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Rules for Child Custody – SC

CASE NO.:Appeal (civil) 1685-1686 of 2001


DATE OF JUDGMENT: 02/03/2001

BENCH:D.P. Mohapatra , Shivaraj V. Patil


Leave granted.

The controversy raised in this case relates to the
interim custody of the two minor sons of the appellant. He
has filed this appeal assailing the judgment/order dated
16th November, 2000 of the High Court of Madras in which a
Division Bench of the Court ordered that interim custody of
the children should be with the maternal grand-parents, the
respondents herein, till the matter is finally decided by
the competent court. The Division Bench also directed the
Family Court to number the petition filed by the respondents
for custody of the children and dispose of the same as early
as possible within three months of the date of receipt of
the order. It is stated in the judgment/order that interim
custody of the children is to be given to their maternal
grand-parents for their better welfare and also to perform
the rituals/karma of their deceased mother. The Court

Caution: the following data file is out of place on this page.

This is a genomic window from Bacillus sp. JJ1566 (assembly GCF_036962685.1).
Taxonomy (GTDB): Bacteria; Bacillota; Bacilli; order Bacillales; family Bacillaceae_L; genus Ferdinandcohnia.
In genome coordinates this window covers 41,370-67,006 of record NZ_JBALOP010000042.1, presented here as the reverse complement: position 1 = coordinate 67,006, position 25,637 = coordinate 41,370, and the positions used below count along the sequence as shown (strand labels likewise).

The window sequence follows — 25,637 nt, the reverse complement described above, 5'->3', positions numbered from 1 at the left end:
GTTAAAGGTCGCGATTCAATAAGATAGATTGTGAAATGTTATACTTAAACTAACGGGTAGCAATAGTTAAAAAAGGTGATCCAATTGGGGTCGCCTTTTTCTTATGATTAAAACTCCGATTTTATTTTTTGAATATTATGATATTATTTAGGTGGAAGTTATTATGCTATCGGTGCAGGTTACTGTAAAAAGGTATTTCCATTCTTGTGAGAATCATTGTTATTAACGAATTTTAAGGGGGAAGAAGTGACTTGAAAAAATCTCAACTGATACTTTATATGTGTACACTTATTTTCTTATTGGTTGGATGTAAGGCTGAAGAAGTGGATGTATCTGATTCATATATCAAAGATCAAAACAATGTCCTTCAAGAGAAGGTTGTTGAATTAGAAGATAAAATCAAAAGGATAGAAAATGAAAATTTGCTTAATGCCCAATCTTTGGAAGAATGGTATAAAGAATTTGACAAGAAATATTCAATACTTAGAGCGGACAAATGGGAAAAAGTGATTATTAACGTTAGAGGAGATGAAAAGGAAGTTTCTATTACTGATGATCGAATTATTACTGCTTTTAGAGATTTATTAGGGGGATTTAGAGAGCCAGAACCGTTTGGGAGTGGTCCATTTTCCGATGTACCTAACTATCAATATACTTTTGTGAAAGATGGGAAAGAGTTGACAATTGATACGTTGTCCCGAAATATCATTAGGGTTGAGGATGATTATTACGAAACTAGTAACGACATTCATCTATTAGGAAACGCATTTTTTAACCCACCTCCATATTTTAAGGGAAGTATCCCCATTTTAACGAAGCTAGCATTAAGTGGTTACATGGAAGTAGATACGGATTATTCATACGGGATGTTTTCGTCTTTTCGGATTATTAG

permitted the appellant and paternal grand- parents of the
children to visit them, if they so desire, twice a month
with prior intimation till the matter is finally decided.
The High Court also granted liberty to the parties to move
the Court under the Guardians and Wards Act and also to move
for an interim custody, after withdrawing the petition filed
before the Family Court. It was made clear that any
observation made in the judgment/order will not prejudice
either side and the arrangement made in the order is only an
interim arrangement and will not create any right or
prejudice to the case of either side. The facts of the case
leading to the present proceeding, shorn of unnecessary
details, may be stated thus: R.V.Srinath Prasad the
appellant was married to Kumudini, daughter of respondent
no.1. Two sons, Jay Viraj, now aged about 5 years and Neal
Krishna aged about 3 years were born of the said wedlock.
Both the parties belong to well to do families. While
respondent no.1 is the son of late N.T.Rama Rao, the
appellant is a businessman engaged in commercial activities
in U.S.A. After their marriage in 1993 the couple lived in
USA till December, 1999 and during the said period the two
children were born, one in 1995 and the other in 1997. The
wife returned to India with the two children in December,
1999 and lived with her parents-in-law at Chennai between
January to July, 2000. On 24th October, 2000 the wife
consumed some poisonous material in her friend’s house and
fell ill. After remaining in coma from 24th October, 2000